Effect of load positioning on the kinematics and kinetics of weighted vertical jumps.
Swinton, Paul Alan
Stewart, Arthur D.
Keogh, Justin W. L.
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SWINTON, P. A., STEWART, A., LLOYD, R., AGOURIS, I., KEOGH, J. W. L., 2012. Effect of load positioning on the kinematics and kinetics of weighted vertical jumps. Journal of Strength and Conditioning Research, 26 (4), pp. 906-913.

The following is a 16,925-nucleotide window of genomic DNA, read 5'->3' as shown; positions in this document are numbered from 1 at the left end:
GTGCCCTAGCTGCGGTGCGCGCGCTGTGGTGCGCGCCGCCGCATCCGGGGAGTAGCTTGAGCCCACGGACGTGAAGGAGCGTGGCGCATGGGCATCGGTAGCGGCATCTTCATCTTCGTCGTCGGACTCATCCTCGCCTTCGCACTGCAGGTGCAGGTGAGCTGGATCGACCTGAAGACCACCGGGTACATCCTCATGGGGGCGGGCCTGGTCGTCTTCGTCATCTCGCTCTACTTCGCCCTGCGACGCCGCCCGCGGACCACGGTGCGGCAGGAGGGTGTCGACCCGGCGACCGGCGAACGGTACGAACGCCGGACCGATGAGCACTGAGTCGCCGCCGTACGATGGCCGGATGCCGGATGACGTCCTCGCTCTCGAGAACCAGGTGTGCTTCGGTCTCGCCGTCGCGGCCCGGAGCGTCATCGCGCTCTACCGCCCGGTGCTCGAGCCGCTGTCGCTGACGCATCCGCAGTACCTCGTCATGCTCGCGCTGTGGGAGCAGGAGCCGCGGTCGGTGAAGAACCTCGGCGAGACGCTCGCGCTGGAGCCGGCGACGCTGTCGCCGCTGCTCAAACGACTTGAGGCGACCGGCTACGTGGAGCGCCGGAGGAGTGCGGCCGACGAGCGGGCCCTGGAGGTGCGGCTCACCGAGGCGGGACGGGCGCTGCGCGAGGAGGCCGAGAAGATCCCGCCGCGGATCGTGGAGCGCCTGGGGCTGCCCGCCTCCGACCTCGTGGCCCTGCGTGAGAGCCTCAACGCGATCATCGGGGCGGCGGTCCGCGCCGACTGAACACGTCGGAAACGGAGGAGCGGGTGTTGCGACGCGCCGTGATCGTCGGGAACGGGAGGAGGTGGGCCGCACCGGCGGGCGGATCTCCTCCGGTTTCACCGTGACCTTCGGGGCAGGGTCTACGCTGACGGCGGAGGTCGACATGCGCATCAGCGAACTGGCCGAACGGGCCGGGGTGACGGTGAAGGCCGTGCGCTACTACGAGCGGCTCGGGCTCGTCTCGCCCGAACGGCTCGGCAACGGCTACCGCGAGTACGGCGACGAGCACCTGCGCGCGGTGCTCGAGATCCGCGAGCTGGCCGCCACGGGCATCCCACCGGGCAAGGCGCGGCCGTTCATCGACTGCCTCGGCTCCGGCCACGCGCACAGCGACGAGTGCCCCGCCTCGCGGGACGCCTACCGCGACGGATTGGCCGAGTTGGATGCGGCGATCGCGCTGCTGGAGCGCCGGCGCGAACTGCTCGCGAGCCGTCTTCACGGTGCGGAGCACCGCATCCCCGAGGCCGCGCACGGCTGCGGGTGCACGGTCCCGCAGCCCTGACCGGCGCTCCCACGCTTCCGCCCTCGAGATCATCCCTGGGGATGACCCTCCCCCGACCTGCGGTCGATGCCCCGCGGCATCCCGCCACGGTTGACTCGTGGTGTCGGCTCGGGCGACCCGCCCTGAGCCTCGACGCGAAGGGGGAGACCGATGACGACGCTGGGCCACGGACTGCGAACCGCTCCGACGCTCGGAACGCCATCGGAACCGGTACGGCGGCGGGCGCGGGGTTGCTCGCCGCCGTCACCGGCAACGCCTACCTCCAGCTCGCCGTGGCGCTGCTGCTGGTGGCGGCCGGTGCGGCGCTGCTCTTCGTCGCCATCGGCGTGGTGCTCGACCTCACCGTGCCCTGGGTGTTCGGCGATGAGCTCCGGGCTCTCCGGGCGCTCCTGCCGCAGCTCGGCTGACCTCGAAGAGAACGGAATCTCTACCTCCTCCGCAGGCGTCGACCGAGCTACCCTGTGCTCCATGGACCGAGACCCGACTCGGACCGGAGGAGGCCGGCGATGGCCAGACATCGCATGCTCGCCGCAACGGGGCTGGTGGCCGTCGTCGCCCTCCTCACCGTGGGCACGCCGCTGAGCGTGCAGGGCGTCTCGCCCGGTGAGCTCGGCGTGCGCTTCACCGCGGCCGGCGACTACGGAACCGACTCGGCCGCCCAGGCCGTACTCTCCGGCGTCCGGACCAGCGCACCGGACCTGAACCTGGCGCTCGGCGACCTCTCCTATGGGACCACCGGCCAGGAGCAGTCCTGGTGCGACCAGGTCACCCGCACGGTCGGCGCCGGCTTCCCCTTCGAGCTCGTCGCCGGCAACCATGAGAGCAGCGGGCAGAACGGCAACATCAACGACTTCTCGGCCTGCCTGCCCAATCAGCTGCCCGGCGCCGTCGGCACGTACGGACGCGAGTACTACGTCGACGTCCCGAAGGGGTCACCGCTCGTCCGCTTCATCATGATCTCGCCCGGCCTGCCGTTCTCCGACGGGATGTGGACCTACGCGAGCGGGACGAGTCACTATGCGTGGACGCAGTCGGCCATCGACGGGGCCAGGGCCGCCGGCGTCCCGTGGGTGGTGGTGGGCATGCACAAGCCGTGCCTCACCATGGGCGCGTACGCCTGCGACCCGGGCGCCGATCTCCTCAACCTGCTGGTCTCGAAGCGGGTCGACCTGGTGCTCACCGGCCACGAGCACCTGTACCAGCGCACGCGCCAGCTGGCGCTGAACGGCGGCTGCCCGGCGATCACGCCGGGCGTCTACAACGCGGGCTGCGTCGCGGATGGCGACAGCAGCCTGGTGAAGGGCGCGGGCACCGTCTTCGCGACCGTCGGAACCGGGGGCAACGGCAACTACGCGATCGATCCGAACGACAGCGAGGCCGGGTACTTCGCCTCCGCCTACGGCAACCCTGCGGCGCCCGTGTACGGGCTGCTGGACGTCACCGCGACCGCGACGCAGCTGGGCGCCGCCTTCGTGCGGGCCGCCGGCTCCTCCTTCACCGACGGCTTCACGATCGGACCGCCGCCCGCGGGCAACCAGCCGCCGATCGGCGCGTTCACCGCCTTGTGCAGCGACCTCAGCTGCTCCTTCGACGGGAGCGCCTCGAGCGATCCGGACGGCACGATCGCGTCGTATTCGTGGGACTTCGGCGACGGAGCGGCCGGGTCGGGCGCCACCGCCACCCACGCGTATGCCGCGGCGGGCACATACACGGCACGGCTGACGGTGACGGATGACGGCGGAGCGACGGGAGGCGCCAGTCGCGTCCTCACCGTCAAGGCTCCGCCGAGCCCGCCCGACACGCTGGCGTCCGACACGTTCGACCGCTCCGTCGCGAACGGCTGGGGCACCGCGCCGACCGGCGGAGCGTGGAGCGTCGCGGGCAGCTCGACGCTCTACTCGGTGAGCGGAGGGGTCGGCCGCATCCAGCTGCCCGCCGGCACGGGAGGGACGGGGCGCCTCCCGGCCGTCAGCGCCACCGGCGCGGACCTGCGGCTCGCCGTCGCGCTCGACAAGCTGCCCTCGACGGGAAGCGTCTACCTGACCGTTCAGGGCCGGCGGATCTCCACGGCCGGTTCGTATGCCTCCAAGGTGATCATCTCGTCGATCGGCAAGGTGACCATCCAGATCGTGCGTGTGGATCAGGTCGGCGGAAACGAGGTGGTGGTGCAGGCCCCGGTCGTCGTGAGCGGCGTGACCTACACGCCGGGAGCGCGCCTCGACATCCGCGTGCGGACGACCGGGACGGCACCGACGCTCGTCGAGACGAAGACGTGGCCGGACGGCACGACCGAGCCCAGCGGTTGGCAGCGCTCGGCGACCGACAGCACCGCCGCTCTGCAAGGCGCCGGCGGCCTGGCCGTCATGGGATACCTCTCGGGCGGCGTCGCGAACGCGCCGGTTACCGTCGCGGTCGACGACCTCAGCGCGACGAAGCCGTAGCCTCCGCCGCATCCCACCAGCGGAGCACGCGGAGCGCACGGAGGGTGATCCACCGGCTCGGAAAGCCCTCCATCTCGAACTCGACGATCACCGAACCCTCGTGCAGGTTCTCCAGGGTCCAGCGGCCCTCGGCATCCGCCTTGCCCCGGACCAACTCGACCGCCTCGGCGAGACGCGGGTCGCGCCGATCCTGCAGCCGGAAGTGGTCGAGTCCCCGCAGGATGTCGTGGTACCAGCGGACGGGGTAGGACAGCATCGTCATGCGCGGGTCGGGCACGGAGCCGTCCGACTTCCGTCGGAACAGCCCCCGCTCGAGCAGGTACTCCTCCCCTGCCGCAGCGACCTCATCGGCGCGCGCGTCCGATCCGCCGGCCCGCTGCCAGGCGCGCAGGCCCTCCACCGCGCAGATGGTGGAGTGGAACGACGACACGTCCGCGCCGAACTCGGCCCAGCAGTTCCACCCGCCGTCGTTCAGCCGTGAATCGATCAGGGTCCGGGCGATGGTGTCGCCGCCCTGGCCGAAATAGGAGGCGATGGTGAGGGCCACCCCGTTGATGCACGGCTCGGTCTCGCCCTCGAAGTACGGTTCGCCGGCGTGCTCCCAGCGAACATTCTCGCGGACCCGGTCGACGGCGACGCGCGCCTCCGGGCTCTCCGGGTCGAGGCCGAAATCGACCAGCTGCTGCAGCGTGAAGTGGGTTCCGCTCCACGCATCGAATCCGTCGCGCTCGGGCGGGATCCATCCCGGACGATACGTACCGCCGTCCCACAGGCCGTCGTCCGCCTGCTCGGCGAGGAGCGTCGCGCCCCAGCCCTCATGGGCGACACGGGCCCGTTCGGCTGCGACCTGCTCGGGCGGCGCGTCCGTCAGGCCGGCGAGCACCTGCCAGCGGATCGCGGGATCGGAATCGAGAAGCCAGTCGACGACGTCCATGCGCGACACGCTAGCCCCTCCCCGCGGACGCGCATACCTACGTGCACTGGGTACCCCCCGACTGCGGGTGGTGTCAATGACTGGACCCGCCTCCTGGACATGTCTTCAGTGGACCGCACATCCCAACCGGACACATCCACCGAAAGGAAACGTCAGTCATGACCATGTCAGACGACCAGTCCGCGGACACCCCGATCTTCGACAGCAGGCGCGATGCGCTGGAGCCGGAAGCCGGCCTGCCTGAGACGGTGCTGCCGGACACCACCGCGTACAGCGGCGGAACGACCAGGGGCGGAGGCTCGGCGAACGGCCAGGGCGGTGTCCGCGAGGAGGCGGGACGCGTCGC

One of the most popular exercises for developing lower-body muscular power is the weighted vertical jump. The present study sought to examine the effect of altering the position of the external load on the kinematics and kinetics of the movement. Twenty nine resistance trained rugby union athletes performed maximal effort jumps with 0, 20, 40 and 60% of their squat 1RM with the load positioned: 1) on the posterior aspect of the shoulder using a straight barbell (SBJ); and 2) at arms’ length using a hexagonal barbell (HBJ). Kinematic and kinetic variables were calculated through integration of the vertical ground reaction force data using a forward dynamics approach. Performance of the HBJ resulted in significantly (p<0.05) greater values for jump height, peak force, peak power, and peak rate of force development compared to the SBJ. Significantly (p<0.05) greater peak power was produced during the unloaded jump compared to all trials where the external load was positioned on the shoulder. In contrast, significantly (p<0.05) greater peak power was produced when using the hexagonal barbell combined with a load of 20% 1RM compared to all other conditions investigated. The results suggest that weighted vertical jumps should be performed with the external load positioned at arms’ length rather than on the shoulder when attempting to improve lower-body muscular performance.